Let's Talk About Myths, Baby! Greek & Roman Mythology Retold
Let's Talk About Myths, Baby! Greek & Roman Mythology Retold
Liv Albert
The most entertaining and enraging stories from mythology told casually, contemporarily, and (let's be honest) sarcastically. Greek and Roman gods did some pretty weird (and awful) things. Liv focuses on Greek and Roman mythology's (mis)treatment of women, the wild things the gods did, and the all around incredible minds of the ancient world. I mean, how did they come up with this stuff? Gods, goddesses, heroes, monsters, and everything in between. Regular episodes every Tuesday, conversations with authors and scholars or readings of ancient epics every Friday. (Episodes from late 2019/2020 on are much more in depth and nuanced!)
Conversations: Singing the Words of Homer, Ancient Music and Lyrics with Bettina Joy De Guzman
Liv speaks with teacher, songwriter, and ancient instrument musician Bettina Joy De Guzman all about ancient instruments, music, and singing songs of Greek myths and stories. Find more about Bettina Joy's work here: bettinajoydeguzman.com CW/TW: far too many Greek myths involve assault. Given it's fiction, and typically involves gods and/or monsters, I'm not as deferential as I would be were I referencing the real thing. Attributions and licensing information for music used in the podcast can be found here: mythsbaby.com/sources-attributions. 
 See acast.com/privacy for privacy and opt-out information.
Dec 3
1 hr 32 min
CXLVII: Far-Shooting Phoebus Apollo, God of Everything & Nothing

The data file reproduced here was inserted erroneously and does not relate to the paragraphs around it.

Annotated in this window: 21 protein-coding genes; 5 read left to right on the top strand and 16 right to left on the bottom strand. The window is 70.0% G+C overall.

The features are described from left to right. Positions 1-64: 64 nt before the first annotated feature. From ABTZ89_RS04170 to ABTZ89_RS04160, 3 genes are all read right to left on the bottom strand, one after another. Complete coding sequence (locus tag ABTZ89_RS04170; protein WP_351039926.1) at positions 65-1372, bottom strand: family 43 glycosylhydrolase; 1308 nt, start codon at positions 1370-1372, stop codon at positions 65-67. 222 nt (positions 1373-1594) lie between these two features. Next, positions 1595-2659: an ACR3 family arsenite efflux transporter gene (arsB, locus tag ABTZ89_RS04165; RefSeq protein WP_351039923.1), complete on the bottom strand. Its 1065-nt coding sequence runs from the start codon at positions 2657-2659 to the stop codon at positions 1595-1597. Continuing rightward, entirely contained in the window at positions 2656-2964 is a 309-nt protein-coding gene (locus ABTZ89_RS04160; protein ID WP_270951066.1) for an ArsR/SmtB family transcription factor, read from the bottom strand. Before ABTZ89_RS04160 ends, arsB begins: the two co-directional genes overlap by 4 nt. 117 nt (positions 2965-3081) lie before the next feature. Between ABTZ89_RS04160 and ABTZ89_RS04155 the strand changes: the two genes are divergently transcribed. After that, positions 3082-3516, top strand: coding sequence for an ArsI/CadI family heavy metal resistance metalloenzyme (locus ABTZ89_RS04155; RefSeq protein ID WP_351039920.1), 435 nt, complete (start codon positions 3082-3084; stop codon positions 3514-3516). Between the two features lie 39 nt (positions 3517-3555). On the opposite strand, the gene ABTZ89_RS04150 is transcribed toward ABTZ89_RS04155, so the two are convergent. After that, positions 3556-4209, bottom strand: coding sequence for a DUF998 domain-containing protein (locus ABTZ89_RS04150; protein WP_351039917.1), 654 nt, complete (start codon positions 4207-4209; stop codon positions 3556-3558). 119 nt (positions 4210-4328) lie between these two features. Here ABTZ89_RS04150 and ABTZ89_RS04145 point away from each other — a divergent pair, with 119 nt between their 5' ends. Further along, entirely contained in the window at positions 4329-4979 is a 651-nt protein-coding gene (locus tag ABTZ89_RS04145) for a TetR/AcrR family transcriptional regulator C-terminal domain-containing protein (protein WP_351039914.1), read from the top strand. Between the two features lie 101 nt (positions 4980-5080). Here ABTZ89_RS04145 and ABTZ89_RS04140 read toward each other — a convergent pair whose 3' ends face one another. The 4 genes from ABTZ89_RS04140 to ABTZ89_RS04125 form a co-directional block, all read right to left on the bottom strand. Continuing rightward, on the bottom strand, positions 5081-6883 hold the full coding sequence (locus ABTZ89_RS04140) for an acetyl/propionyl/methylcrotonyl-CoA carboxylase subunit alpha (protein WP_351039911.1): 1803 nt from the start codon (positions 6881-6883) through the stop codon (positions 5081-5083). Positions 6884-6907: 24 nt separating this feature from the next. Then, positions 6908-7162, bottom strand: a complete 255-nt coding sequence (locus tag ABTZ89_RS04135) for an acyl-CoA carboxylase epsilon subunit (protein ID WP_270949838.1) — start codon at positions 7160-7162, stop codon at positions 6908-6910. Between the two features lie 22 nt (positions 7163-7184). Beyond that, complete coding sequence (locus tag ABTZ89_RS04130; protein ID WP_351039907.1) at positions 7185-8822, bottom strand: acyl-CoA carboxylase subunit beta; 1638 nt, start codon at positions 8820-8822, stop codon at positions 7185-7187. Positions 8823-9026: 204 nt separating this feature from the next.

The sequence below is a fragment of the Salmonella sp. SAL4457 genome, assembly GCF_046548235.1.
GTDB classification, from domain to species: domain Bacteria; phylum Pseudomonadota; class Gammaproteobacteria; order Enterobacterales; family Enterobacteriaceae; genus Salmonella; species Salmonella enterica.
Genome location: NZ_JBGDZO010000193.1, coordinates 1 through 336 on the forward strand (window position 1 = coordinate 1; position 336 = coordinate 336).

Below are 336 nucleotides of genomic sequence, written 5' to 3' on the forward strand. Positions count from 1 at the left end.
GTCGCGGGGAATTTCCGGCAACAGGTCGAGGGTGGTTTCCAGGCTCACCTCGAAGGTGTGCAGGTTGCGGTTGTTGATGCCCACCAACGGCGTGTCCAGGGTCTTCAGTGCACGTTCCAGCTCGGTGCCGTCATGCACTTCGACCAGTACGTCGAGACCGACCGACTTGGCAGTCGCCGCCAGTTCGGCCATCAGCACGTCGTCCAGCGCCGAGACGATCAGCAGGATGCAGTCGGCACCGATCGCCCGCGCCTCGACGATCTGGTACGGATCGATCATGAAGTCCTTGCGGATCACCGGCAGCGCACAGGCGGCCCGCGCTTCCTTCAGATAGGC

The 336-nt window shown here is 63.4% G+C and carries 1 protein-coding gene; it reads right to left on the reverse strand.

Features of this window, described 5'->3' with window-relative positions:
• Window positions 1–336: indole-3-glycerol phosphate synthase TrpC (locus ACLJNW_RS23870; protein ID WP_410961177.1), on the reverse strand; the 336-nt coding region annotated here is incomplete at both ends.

Oh, far-shooting Apollo... What are you exclusively the god of, anyway? All things Apollo, the good and the very, very bad. Submit your questions to Liv's 2022 New Year Q&A episode here. CW/TW: far too many Greek myths involve assault. Given it's fiction, and typically involves gods and/or monsters, I'm not as deferential as I would be were I referencing the real thing. Sources: Theoi.com; Homeric Hymns translated by Hugh Evelyn-White. Attributions and licensing information for music used in the podcast can be found here: mythsbaby.com/sources-attributions. 
 See acast.com/privacy for privacy and opt-out information.
Nov 30
33 min
Liv Reads the Homeric Hymns to Apollo
Homeric Hymns are beautiful and detailed and so, so ancient... The two Homeric Hymns to Apollo tell the story of his birth and the founding of the Oracle at Delphi. This is not a standard narrative story episode, it's simply a bonus reading of an epic. For regular episodes look for any that don't have "Liv Reads..." in the title! Attributions and licensing information for music used in the podcast can be found here: mythsbaby.com/sources-attributions. 
 See acast.com/privacy for privacy and opt-out information.
Nov 26
41 min
CXLVI: Io the Wanderer and Hermes, Boot-Lick of the Gods (Prometheus Bound Part 3)
Prometheus tells Io of her ongoing story of suffering, but also hey! She's going to start quite the dynasty. Finally, Hermes arrives with news from Zeus. CW/TW: far too many Greek myths involve assault. Given it's fiction, and typically involves gods and/or monsters, I'm not as deferential as I would be were I referencing the real thing. Sources: The Prometheus Bound (maybe) by Aeschylus: translations by Herbert Weir Smyth, James Romm, and George Theodoridis. All quotations from the Weir Smyth unless otherwise noted. Special thanks to Ash Strain for their help researching this episode! Follow Ash on Twitter: @ashstrain_. Attributions and licensing information for music used in the podcast can be found here: mythsbaby.com/sources-attributions. 
 See acast.com/privacy for privacy and opt-out information.
Nov 23
42 min
Conversations: Who Was This "Homer" Guy, Anyway? Homeric Theories w/ Joel Christensen
There's so, so much more to the concept of "Homer" than a blind poet from Archaic Greece. In fact, there probably was never any Homer, or any Hesiod for that matter. Plus... Toxic heroes being toxic. Follow the Sententiae Antiquae twitter here, or visit the site for loads of ancient Greek and Roman goodness: here. Attributions and licensing information for music used in the podcast can be found here: mythsbaby.com/sources-attributions.